A History of Measles in the United States
Editor’s note: Today’s post is brought to you by Allegra Balmadier, guest contributor from MPH@GW, the online Master of Public Health program from the Milken Institute School of Public Health at the George Washington University.
Earlier this year, Washington state declared a public health emergency due to an outbreak of measles. This comes 20 years after the CDC declared that measles had been eliminated from the United States.
States like Washington and Oregon that allow nonmedical or philosophical vaccine exemptions pose a risk for higher infection and transmission rates.
At MPH@GW, we believe it’s critical for Americans to be educated on the history of measles and the ongoing public health concerns related to outbreaks and vaccination practices. We recently published a resource that depicts a visual timeline of the history of measles in the United States to help explain the evolution, elimination and resurgence of the disease. Read on for an overview, and see the timeline here.
Evolution and elimination
In 1765, the first measles outbreaks were reported in the United States due to the arrival of Europeans, and the disease devastated entire native populations.
By 1912, an average of 6,000 measles-related deaths were reported each year over the course of a decade, and led to the quest for a vaccine.
In 1954, John F. Enders and Dr. Thomas C. Peebles completed the first step to creating a vaccine: isolating the measles from the blood samples of infected students.
Over the next 37 years, a vaccine was created and licensed for use in the country, and led to a drastic decline in reported measles cases. In the 1980s, public health officials recommended that school children receive a second dose of the vaccine to achieve 97%+ immunity.
In 2000, measles was declared eliminated from the United States.
Eight years after elimination, 131 cases of measles across 15 states were reported. The resurgence was attributed to a higher rate of imported cases, and to an increase in pockets of unvaccinated communities.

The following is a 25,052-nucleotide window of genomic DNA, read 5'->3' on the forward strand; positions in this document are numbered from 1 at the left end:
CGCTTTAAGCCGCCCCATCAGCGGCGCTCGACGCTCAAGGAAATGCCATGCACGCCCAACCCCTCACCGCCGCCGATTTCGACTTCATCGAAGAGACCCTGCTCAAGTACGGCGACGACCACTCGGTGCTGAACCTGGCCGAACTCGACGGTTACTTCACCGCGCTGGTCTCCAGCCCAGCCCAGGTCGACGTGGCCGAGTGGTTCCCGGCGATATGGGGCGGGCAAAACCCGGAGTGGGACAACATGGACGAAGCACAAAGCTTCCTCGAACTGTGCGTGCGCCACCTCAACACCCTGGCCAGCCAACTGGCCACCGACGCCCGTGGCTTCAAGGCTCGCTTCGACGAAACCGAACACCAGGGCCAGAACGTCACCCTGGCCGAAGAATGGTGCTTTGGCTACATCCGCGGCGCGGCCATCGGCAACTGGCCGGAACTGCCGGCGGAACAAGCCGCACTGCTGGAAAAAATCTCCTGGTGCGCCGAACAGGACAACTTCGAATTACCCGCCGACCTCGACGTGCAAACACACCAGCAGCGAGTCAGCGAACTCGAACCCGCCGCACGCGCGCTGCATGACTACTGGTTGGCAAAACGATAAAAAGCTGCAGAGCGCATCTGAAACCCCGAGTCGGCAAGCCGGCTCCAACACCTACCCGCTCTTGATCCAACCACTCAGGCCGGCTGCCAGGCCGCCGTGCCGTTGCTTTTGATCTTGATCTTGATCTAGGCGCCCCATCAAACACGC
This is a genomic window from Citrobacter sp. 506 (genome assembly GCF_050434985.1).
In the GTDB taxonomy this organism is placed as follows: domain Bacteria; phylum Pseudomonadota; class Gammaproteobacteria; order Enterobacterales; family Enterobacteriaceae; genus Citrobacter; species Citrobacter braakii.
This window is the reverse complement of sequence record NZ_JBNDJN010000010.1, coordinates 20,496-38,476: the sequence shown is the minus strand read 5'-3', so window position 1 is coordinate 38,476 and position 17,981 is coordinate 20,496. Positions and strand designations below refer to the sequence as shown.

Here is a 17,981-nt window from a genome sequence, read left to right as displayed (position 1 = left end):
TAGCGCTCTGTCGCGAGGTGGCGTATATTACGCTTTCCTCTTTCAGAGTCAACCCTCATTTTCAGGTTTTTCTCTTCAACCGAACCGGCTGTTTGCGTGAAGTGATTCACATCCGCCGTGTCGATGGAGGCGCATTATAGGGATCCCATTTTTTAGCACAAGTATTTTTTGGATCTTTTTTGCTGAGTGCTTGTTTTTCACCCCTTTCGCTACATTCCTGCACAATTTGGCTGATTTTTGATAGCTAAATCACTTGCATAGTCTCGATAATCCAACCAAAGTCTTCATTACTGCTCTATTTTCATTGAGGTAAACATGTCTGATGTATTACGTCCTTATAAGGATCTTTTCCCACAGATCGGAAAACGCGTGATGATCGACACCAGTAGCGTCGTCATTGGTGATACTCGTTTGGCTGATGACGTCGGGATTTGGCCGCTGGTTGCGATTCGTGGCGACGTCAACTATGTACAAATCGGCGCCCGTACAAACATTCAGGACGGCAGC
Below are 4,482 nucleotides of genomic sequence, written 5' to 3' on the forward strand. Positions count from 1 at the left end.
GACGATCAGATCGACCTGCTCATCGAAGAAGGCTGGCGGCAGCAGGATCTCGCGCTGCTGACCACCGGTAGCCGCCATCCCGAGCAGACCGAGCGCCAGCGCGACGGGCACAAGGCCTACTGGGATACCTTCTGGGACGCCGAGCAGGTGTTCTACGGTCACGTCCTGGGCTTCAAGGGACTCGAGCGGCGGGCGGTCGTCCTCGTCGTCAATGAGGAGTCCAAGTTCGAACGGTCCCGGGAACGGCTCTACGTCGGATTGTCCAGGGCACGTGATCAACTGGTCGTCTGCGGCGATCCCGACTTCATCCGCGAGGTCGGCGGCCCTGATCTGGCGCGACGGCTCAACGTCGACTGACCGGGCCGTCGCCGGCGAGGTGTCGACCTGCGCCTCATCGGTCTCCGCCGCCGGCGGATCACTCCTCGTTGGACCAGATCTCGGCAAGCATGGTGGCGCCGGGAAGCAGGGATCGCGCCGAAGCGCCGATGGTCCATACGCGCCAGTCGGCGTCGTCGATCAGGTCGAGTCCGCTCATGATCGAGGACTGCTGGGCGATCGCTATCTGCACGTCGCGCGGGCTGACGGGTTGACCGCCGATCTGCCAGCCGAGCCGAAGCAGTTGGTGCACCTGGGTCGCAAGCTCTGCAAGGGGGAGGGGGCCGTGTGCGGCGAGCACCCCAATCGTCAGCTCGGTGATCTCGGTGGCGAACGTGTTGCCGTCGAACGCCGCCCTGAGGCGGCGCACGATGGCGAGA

The infection rate reached a new high of 600 cases in 2014.
According to the CDC, in 2019 there have already been 465 individual cases of measles confirmed (January 1 - April 4) in 19 states, the second-greatest number of cases reported in the country since elimination in 2000. Many of these cases have been concentrated in Washington, where individuals can opt out of vaccines for nonmedical or philosophical reasons.
Outbreaks can occur quickly: An individual with measles can infect up to 90 percent of people close to them. This is why vaccinating to achieve that 97 percent community immunity is incredibly important to protect yourself, as well as infants, senior citizens, people with weakened immune systems, or anyone who is medically unable to receive a vaccine.
Visit publichealthonline.gwu.edu to see our visual timeline of the history of measles in the United States.
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About the Author
Allegra Balmadier is a digital PR coordinator covering health at 2U Inc., supporting outreach for their public health and nursing graduate degree programs.